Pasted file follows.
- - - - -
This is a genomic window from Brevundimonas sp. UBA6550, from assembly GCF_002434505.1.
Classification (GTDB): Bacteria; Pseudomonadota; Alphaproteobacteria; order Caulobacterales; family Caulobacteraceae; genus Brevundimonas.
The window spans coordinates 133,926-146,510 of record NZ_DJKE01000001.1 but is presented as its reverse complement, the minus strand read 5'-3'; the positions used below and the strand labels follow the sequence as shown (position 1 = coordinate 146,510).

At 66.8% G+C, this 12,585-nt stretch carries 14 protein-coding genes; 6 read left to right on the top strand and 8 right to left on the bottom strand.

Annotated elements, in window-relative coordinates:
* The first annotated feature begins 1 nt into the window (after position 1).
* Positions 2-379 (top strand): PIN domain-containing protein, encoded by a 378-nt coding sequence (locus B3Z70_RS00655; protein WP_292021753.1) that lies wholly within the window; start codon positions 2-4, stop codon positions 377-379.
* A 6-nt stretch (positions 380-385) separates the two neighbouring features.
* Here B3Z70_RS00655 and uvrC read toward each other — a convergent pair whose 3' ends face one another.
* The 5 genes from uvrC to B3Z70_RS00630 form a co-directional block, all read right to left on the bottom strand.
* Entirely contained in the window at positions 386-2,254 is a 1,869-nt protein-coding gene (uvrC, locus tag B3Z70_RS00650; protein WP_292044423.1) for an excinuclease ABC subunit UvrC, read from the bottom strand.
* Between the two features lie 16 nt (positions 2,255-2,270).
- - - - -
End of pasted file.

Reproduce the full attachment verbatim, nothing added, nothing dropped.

This is a genomic window from Brevundimonas sp. UBA6550, from assembly GCF_002434505.1.
Classification (GTDB): Bacteria; Pseudomonadota; Alphaproteobacteria; order Caulobacterales; family Caulobacteraceae; genus Brevundimonas.
The window spans coordinates 133,926-146,510 of record NZ_DJKE01000001.1 but is presented as its reverse complement, the minus strand read 5'-3'; the positions used below and the strand labels follow the sequence as shown (position 1 = coordinate 146,510).

At 66.8% G+C, this 12,585-nt stretch carries 14 protein-coding genes; 6 read left to right on the top strand and 8 right to left on the bottom strand.

Annotated elements, in window-relative coordinates:
* The first annotated feature begins 1 nt into the window (after position 1).
* Positions 2-379 (top strand): PIN domain-containing protein, encoded by a 378-nt coding sequence (locus B3Z70_RS00655; protein WP_292021753.1) that lies wholly within the window; start codon positions 2-4, stop codon positions 377-379.
* A 6-nt stretch (positions 380-385) separates the two neighbouring features.
* Here B3Z70_RS00655 and uvrC read toward each other — a convergent pair whose 3' ends face one another.
* The 5 genes from uvrC to B3Z70_RS00630 form a co-directional block, all read right to left on the bottom strand.
* Entirely contained in the window at positions 386-2,254 is a 1,869-nt protein-coding gene (uvrC, locus tag B3Z70_RS00650; protein WP_292044423.1) for an excinuclease ABC subunit UvrC, read from the bottom strand.
* Between the two features lie 16 nt (positions 2,255-2,270).